This table (Table 41 in the same document) lists all the fields in the output and what they indicate.

Wednesday, October 13, 2010

Stubby and NOT SO STUBBY.

OSPF uses the concept of "area" to describe different chunks of the network.  The center of the network is "area 0", the backbone area, and it's assumed that all areas connect to area 0. 

Router interfaces, not entire routers are part of an area.  So a router can span more than one area -- for example, a router could have one interface in area 0 and another interface in area 1 and a third in area 199.  Other routers in area 1 would then see the router as a path back to area 0. 

Areas can be defined as "stubby", meaning that there's only one path out from the area, and so external routes don't get advertised to the stubby area.  A "not so stubby area" (nssa) can receive intra-area routes, but no external routes.

Sunday, October 10, 2010

Who's the boss? (OSPF edition)

So, a router interface that's participating in OSPF floods the network with a HELO packet -- this is sent to a multicast address, so if you've got acl's in play make sure they allow the OSPF multicast.  One of the things the HELO traffic does, besides just announcing "hey, I'm here" to any likely devices that might also be looking for neighbors, is share out the information used for election of the "Designated Router" (DR) and "Backup Designated Router" (BDR). 

The DR and BDR serve as points of contact for exchange of routing information -- instead of each router updated every other OSPF neighbor with link state announcements, all the devices update the DR and BDR and they send out link state updates to all of the OSPF neighbors.  This reduces the complexity of the exchange of routing information.

DR and BDR election is done by OSPF priority.  If two interfaces on a given network segment have the same priority, the higher Router ID is used as a tie-breaker.  For any given OSPF device, the "Router ID" is the highest IP address on the box (including loopback interfaces).  Specific router interfaces may have an OSPF priority set explicitly as well to adjust whether or not they become DR; a priority of 0 means that the interface should never be the DR or BDR; this is described as the state "DROTHER"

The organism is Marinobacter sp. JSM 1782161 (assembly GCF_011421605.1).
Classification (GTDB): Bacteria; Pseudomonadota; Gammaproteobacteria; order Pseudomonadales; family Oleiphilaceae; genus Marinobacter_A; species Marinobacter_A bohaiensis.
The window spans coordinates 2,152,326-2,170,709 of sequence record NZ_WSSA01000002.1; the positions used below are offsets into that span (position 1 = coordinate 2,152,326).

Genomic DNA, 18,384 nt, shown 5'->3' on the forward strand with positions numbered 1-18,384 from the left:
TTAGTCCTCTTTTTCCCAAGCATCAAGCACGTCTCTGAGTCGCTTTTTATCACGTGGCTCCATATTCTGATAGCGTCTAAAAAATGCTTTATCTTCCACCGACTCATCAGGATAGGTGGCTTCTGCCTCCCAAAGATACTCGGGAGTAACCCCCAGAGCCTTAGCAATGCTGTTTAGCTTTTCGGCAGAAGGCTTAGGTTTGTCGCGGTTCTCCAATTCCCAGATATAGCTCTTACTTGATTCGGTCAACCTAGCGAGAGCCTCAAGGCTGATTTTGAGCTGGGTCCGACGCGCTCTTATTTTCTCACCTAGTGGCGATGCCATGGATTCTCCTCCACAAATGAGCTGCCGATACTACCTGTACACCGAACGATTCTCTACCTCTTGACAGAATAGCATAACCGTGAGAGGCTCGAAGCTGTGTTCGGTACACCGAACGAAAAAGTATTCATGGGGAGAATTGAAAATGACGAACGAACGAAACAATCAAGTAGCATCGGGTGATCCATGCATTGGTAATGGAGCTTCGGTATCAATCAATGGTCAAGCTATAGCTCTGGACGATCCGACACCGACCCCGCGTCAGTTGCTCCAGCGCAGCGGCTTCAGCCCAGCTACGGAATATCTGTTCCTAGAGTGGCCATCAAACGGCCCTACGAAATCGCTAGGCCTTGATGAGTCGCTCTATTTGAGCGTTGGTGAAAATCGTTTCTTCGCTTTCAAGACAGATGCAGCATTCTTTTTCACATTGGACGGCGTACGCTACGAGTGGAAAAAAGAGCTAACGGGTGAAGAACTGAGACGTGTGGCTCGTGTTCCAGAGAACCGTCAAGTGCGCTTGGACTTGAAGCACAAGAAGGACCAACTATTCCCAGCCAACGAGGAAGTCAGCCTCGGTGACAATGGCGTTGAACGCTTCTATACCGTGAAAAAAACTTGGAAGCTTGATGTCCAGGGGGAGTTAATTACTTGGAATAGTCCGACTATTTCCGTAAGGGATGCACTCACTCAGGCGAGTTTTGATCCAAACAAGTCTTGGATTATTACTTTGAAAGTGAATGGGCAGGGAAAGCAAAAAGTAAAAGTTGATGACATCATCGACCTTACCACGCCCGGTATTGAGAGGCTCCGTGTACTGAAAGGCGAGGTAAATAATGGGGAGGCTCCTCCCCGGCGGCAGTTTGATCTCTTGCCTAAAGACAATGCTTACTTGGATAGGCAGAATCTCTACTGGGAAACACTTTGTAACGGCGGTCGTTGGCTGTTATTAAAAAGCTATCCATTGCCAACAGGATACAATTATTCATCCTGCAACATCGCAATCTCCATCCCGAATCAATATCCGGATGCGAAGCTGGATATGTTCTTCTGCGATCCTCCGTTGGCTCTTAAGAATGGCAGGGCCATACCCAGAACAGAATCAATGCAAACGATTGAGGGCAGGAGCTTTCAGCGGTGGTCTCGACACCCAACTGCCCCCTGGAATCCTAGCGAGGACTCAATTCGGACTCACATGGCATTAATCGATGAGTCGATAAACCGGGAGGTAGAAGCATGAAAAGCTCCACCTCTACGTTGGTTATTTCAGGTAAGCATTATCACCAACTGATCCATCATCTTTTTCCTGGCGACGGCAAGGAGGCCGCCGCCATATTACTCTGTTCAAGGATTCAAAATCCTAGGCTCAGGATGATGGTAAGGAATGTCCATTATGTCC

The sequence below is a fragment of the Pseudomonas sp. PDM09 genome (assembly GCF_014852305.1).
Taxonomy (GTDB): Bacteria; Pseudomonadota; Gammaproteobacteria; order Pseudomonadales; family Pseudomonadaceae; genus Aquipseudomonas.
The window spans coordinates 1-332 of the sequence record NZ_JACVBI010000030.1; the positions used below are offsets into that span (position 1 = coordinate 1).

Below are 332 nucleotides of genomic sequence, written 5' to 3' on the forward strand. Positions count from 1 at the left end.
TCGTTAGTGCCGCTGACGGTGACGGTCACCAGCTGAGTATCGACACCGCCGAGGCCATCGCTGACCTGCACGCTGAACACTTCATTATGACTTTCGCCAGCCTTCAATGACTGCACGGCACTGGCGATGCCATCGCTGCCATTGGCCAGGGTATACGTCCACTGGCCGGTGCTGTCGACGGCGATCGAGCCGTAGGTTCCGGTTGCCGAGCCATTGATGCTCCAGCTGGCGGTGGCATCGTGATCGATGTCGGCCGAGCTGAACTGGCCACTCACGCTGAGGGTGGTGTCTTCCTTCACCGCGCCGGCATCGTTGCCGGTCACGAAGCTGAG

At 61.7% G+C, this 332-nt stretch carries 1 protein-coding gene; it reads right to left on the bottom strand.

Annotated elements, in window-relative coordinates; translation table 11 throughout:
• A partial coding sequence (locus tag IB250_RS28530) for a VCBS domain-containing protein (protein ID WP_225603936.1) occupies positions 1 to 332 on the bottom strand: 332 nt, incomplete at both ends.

Wednesday, October 6, 2010

Dress for success....

Apparently, when dealing with at least some VC's, "dress for success" means "wear a white penis":
'white male tech startups get funding for being white and male'

Also, the Wall Street Journal has an article looking at reasons that women-owned companies are generally smaller than men-owned companies (in spite of there being more new women owned businesses than men owned businesses for decades).  (And Discover magazine points out that women become more risk-averse when faced with stereotypes of women as risk averse)

Sunday, October 3, 2010

more vacation. content later.

Regis is still on vacation.  Actual blog posts back on Weds.

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Regis has worked as a network engineer since 1994 for small companies and for large companies.